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The Concepts of Altruism and Values in the Perception of Cultural Heritage in Contemporary Croatia / Špikić, Marko.

By: Špikić, Marko.
Material type: ArticleArticlePublisher: 2015Description: 102-118 str.Other title: The Concepts of Altruism and Values in the Perception of Cultural Heritage in Contemporary Croatia [Naslov na engleskom:].Subject(s): 6.05 | heritage, conservation, perception, treatment, Croatia | heritage, conservation, perception, treatment, Croatia In: The Limits of Heritage. The 2nd Heritage Forum of Central Europe str. 102-118Summary: In the culture of conservation of the past century there were constant attempts to extend the magnitude of heritage values, but also to subject them to conscious and unconscious denial. This process of expansion, which could be seen as democratization of sensibility, implies another two processes: strengthening of tolerance towards different sorts of heritage (emancipation of values) and spatial extension of values (affirmation of the setting and of the marginal). In fin-de-siècle Central Europe and Italy these two principles were accompanied by a third, the principle of care (Pflege) for multi-layered monuments that had to substitute discriminatory interventionism of stylistic restoration. These new, “revelatory” conservation concepts were disputed as early as 1918 following large-scale war destructions, then also by modernist aesthetics and totalitarian politics ; finally, after 1945 by the revision of the conservation theory by extensive reconstructions and reformist concepts of the restauro critico. The newly democratic societies of Central, Eastern and South-Eastern Europe after 1989 evince different understandings of the concept of cultural heritage. In this paper I will discuss the Croatian experience of the past twenty years, bearing in mind the new trends arising in Central- and Eastern-European countries (the processes of oblivion and revitalizing of memory, reconstruction of “national monuments” and simultaneous discovery of “other” histories). Thus I will discuss the country’s post-war (post-1995) response to Riegl’s concept of altruism, previously considered by Croatian conservators around 1900, when in service of Austrian Zentralkommission. The questions discussed in the presentation will be: who are the bearers of values-expansion in conservation practice of post-1990 Croatia and how successful are they? Are there concrete limits to altruism following the over-emphasized national sentiment in the post-war reality and what are the problems caused by the clash of material and spiritual values in contemporary Croatia?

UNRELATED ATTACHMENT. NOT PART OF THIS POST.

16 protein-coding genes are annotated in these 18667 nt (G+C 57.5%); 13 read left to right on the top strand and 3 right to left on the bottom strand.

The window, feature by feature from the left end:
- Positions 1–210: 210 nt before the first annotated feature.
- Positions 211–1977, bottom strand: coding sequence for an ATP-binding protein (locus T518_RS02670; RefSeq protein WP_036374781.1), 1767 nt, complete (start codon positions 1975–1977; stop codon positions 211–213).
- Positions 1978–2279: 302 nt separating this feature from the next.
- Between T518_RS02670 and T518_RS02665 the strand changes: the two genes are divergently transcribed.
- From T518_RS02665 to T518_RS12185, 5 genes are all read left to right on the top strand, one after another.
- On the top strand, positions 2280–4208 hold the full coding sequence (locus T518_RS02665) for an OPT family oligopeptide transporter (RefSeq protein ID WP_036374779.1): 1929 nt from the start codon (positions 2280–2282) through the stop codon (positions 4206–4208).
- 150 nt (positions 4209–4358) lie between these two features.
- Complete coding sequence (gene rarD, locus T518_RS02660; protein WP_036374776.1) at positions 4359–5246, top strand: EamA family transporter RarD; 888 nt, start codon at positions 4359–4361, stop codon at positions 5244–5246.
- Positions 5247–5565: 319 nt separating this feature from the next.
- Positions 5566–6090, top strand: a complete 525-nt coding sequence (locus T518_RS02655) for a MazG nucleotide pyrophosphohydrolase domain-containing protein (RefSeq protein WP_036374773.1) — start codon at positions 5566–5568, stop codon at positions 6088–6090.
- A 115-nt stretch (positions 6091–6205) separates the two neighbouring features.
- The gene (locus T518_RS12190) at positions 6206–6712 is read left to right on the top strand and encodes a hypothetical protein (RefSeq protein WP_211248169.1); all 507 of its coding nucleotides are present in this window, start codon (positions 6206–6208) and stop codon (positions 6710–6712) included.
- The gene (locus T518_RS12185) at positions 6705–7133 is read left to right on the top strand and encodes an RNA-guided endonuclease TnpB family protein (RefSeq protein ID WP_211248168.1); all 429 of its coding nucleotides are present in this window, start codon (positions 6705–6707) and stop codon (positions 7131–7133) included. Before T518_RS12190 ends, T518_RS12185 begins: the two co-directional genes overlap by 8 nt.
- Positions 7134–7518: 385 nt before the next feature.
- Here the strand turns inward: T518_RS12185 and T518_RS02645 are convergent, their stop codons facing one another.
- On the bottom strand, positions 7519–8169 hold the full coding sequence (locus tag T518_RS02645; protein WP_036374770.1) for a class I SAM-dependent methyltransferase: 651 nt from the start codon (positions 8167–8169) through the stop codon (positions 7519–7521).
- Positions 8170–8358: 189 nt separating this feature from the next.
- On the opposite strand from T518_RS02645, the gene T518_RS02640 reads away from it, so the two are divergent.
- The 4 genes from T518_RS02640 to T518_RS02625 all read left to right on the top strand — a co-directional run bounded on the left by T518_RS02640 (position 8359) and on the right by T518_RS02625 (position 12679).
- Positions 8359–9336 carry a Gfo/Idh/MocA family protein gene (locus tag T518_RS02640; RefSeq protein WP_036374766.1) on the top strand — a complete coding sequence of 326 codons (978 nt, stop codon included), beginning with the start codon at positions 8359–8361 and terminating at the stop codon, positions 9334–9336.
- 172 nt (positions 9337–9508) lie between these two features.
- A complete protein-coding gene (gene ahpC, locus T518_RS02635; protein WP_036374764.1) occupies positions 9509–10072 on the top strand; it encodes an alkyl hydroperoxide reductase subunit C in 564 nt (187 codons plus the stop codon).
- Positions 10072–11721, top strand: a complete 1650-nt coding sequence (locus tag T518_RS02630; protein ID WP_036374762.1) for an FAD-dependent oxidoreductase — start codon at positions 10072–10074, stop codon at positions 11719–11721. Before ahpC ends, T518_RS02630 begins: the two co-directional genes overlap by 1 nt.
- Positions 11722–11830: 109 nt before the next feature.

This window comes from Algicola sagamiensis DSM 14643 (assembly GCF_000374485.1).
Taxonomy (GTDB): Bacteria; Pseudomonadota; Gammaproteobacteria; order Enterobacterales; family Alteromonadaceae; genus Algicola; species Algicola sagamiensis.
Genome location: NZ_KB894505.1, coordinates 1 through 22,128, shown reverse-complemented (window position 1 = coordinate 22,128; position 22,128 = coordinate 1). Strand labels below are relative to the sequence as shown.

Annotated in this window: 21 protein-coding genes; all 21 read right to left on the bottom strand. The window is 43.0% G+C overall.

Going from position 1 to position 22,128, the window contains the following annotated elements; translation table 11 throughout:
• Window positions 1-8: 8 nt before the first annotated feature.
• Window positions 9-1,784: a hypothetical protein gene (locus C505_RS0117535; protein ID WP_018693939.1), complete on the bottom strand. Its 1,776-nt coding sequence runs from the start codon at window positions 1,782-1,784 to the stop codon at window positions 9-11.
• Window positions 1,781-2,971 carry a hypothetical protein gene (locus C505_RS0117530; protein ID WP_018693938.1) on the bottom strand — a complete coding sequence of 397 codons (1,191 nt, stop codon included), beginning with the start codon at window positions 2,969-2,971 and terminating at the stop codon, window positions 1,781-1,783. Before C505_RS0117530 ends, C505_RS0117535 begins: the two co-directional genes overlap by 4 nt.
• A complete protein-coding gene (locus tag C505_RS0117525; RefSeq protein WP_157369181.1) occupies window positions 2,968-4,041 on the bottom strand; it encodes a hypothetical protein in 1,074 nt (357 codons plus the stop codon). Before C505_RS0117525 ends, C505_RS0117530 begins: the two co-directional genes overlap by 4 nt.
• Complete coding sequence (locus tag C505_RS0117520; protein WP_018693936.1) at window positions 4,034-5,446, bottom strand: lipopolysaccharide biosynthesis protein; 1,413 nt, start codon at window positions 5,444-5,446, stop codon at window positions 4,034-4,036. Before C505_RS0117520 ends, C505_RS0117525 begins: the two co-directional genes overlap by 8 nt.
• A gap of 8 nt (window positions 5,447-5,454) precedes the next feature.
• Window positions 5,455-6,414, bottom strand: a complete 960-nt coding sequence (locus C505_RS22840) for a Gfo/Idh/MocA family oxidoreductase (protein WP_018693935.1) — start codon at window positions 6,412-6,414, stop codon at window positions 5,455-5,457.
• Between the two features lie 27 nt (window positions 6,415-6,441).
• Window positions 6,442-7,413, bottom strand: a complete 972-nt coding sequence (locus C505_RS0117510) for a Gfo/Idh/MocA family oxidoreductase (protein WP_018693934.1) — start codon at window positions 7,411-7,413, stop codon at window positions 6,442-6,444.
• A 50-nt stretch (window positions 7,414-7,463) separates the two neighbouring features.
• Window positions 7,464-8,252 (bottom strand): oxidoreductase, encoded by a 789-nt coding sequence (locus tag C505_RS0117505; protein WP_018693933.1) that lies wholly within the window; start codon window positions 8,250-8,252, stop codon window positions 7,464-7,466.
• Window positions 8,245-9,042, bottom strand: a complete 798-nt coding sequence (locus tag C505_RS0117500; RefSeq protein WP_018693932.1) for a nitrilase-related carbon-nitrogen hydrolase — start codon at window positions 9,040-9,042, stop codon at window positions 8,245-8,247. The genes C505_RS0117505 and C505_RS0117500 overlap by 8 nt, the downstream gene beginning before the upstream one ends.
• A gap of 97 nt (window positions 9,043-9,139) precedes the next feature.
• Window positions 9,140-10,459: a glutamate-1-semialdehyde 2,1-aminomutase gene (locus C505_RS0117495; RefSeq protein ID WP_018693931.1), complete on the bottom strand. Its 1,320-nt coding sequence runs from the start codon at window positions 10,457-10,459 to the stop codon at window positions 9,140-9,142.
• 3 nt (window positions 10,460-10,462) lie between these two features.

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In the culture of conservation of the past century there were constant attempts to extend the magnitude of heritage values, but also to subject them to conscious and unconscious denial. This process of expansion, which could be seen as democratization of sensibility, implies another two processes: strengthening of tolerance towards different sorts of heritage (emancipation of values) and spatial extension of values (affirmation of the setting and of the marginal). In fin-de-siècle Central Europe and Italy these two principles were accompanied by a third, the principle of care (Pflege) for multi-layered monuments that had to substitute discriminatory interventionism of stylistic restoration. These new, “revelatory” conservation concepts were disputed as early as 1918 following large-scale war destructions, then also by modernist aesthetics and totalitarian politics ; finally, after 1945 by the revision of the conservation theory by extensive reconstructions and reformist concepts of the restauro critico. The newly democratic societies of Central, Eastern and South-Eastern Europe after 1989 evince different understandings of the concept of cultural heritage. In this paper I will discuss the Croatian experience of the past twenty years, bearing in mind the new trends arising in Central- and Eastern-European countries (the processes of oblivion and revitalizing of memory, reconstruction of “national monuments” and simultaneous discovery of “other” histories). Thus I will discuss the country’s post-war (post-1995) response to Riegl’s concept of altruism, previously considered by Croatian conservators around 1900, when in service of Austrian Zentralkommission. The questions discussed in the presentation will be: who are the bearers of values-expansion in conservation practice of post-1990 Croatia and how successful are they? Are there concrete limits to altruism following the over-emphasized national sentiment in the post-war reality and what are the problems caused by the clash of material and spiritual values in contemporary Croatia?

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